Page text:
INPP fuel storage ready in 2011

  • 2009-04-15
  • By Adam Mullett

FORESIGHT: The government said it will not be able to finish building the storage facility by the time the plant is shut down.

VILNIUS - The Energy Ministry has announced nuclear fuel storage facilities to store the nuclear fuel from Ignalina Nuclear Power Plant (INPP) will not be completed until May 2011, well after the plant is shut down at the end of 2009.
The original date for completion was to coincide with the shutdown of the plant, but now the fuel will have to remain in the reactor, which is expected to cost around 200 million litas (58 million euros) per year until the storage facility is built.

In 2003 Germany company Nukem Technologies (NT) agreed to build the storage for the radioactive fuel containers, but various technical and administrative obstacles to the project caused the completion date to be extended, Energy Minister Arvydas Sekmokas said at a press conference.
Sekmokas said the main reasons for the delay were not because of the contractor, but because of "our internal situation."

"The largest reason for the delay was the situation internally 's permits had to be gathered from nine different institutions with all approvals needed at the municipal level and many obstacles appeared," he said.
"It was real and artificial barriers. Discussions about whether it would be a private atomic plant or not," was a contributing factor, he added.
NT chairman Tony Eckford said bureaucracy coupled with the project's unprecedented technical challenges were to blame for the delays.

"This is a very complex project and the reactors in Lithuania are the largest of their type in the world, so we are working in an area which no one has tackled on this scale. There have been delays, but we have reached the stage where we can deliver," he said.
While the storage facilities are being built, the fuel will be stored in the reactor.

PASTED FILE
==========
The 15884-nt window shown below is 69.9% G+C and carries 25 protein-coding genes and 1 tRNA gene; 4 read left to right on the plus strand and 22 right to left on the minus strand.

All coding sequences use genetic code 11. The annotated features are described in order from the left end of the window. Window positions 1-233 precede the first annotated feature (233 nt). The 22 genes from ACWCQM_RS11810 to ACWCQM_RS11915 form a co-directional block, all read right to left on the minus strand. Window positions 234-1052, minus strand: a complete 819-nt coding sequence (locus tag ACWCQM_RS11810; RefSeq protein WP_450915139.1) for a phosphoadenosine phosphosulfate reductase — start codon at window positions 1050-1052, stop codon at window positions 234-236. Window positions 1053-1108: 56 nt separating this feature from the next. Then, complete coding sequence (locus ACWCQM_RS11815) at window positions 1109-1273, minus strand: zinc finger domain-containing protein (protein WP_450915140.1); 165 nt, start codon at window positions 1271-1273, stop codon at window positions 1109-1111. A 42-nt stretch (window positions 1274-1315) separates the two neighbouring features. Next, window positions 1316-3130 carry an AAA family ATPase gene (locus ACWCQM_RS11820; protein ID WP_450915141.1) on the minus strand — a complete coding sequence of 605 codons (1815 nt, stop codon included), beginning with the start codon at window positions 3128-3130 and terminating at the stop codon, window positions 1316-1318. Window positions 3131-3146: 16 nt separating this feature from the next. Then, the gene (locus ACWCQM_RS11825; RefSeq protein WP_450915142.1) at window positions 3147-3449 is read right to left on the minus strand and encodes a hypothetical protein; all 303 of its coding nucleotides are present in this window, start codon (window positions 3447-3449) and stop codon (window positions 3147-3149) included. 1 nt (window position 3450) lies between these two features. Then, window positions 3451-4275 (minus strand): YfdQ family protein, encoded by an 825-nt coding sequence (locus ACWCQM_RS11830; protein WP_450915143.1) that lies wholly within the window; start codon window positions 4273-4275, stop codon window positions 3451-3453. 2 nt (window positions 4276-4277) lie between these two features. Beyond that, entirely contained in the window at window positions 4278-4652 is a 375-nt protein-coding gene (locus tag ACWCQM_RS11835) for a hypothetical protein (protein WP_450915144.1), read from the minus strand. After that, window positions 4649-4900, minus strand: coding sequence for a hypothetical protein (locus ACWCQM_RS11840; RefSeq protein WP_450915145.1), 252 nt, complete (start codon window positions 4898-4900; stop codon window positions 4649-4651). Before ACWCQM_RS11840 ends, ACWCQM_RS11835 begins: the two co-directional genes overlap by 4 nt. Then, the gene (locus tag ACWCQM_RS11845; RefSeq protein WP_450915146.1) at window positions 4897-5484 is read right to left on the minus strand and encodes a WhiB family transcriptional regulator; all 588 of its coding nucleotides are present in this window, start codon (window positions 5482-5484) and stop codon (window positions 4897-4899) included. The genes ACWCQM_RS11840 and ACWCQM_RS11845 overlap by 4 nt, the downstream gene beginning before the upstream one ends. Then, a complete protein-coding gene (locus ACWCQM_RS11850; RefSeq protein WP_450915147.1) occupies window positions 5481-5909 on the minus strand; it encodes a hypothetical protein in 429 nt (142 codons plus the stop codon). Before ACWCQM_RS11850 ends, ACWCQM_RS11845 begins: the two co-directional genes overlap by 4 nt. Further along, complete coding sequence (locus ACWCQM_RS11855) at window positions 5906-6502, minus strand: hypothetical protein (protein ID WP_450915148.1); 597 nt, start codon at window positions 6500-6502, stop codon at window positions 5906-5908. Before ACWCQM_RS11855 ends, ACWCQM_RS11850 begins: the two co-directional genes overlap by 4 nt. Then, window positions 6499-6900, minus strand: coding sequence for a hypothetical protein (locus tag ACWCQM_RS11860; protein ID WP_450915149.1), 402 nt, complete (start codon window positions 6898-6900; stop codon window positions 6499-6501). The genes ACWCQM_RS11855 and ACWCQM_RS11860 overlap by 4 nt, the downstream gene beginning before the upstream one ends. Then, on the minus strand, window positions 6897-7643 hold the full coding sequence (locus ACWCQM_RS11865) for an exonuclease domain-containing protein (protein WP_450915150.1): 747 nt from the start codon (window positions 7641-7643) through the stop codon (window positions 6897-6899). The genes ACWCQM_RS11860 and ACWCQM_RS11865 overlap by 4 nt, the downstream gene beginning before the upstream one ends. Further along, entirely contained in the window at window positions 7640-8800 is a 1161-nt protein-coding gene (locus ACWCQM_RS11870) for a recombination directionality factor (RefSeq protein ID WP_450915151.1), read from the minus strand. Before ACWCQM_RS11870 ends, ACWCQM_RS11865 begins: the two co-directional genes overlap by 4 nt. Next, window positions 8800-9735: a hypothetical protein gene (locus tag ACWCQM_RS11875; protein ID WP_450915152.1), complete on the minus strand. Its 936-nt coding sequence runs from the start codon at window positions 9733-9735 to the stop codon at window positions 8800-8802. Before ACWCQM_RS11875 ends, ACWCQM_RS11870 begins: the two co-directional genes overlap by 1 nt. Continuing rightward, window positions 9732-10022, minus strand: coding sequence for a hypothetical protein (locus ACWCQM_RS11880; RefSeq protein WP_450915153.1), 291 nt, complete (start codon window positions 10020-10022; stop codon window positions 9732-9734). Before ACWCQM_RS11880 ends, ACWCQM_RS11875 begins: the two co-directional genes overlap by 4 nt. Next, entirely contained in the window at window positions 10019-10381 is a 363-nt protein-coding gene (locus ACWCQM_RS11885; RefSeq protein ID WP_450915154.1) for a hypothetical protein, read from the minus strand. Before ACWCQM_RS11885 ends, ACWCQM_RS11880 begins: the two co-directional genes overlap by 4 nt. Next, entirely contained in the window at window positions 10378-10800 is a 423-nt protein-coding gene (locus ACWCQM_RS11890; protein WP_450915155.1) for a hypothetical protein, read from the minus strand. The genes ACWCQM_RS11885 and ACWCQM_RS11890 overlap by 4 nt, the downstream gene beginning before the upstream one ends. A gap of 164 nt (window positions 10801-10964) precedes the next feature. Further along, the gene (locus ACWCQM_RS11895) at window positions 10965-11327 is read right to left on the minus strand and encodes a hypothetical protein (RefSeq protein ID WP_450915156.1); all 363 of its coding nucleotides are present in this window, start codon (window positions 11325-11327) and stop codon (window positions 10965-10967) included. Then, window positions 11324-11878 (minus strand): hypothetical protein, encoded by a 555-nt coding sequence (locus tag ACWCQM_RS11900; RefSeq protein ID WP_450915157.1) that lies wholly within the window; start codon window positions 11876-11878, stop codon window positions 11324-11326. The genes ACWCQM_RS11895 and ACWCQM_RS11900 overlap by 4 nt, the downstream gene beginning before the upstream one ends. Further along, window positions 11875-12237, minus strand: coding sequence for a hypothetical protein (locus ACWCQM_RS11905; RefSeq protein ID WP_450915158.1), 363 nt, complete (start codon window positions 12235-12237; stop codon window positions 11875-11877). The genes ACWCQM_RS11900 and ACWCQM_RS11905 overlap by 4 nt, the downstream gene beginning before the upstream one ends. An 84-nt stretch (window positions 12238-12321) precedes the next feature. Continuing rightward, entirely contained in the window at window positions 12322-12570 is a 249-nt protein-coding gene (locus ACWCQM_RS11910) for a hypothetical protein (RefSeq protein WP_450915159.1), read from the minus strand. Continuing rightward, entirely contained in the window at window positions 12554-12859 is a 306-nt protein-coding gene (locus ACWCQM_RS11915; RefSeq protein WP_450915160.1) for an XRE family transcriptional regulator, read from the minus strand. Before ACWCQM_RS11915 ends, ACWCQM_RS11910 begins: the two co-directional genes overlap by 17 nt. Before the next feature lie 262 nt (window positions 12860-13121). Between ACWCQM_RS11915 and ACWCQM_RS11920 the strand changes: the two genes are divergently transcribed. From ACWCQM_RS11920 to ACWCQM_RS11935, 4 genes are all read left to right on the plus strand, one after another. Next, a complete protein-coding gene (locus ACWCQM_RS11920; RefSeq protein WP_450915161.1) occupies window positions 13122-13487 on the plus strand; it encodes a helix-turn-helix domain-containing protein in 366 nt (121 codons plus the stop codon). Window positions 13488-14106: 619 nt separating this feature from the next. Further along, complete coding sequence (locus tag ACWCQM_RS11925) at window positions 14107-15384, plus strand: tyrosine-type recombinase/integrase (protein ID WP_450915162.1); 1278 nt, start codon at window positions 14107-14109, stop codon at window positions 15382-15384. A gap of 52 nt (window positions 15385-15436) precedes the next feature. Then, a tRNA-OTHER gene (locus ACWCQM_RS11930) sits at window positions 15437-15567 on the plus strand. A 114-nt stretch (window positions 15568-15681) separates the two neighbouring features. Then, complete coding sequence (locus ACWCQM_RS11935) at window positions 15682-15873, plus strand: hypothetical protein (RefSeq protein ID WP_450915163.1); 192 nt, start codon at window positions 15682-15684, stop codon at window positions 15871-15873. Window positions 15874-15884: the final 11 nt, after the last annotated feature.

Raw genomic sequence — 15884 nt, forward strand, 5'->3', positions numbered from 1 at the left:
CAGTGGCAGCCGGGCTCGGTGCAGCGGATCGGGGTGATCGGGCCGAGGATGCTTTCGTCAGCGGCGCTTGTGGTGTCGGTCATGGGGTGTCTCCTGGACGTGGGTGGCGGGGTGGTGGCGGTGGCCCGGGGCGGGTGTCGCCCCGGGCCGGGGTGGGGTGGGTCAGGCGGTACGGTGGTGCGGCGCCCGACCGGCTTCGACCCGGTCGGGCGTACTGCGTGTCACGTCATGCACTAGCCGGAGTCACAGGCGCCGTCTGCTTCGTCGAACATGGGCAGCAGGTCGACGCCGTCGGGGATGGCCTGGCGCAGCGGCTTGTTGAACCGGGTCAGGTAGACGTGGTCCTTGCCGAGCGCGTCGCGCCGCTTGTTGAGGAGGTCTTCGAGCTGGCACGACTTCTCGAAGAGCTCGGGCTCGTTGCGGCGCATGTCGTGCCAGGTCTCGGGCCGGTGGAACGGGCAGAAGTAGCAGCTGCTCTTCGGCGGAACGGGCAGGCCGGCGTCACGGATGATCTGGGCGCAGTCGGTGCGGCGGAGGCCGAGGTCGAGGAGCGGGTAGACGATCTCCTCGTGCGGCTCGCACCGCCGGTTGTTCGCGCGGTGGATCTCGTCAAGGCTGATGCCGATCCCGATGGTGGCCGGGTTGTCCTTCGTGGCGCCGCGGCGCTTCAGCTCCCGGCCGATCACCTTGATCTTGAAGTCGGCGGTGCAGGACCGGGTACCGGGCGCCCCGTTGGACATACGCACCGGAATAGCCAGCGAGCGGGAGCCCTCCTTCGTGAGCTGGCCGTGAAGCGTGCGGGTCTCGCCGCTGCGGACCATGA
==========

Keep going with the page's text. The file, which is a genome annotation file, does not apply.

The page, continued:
"The used fuel cassettes will be put into refrigeration and when the time comes, they will be moved to the permanent storage," Sekmokas said.

"Part of the fuel will not be able to be taken from the reactor because of the delays and this will mean higher costs in this regard. If the work is not completed on time, there will be serious responsibilities for the contractors, including financial responsibility for the completion of the work."
The delays will mean an elongated shut down for the plant. Sekmokas said that the added costs could be laid at the feet of the previous government.

Vince Novak, Director of the Nuclear Safety Department at the European Bank for Reconstruction and Development said that the delays would be costly, but are not a safety risk.
"This [safety issue] is not really related at all to 2009 's this is a linkage that is being artificially created. This is a facility that does not need to be completed at the end of 2009 's Ignalina has a decommissioning plan that includes gradual de-fueling of its reactors and there is a storage capacity to proceed with this plan, so there won't be any effect. There will be no delays," he said.

The Energy Ministry plans to create a separate body charged with the decommissioning of INPP.
Nukem Technologies signed an agreement with the local construction company Ranga IV. Asked whether the current Ranga IV financial difficulties would affect the project, Eckford said that the situation is being managed.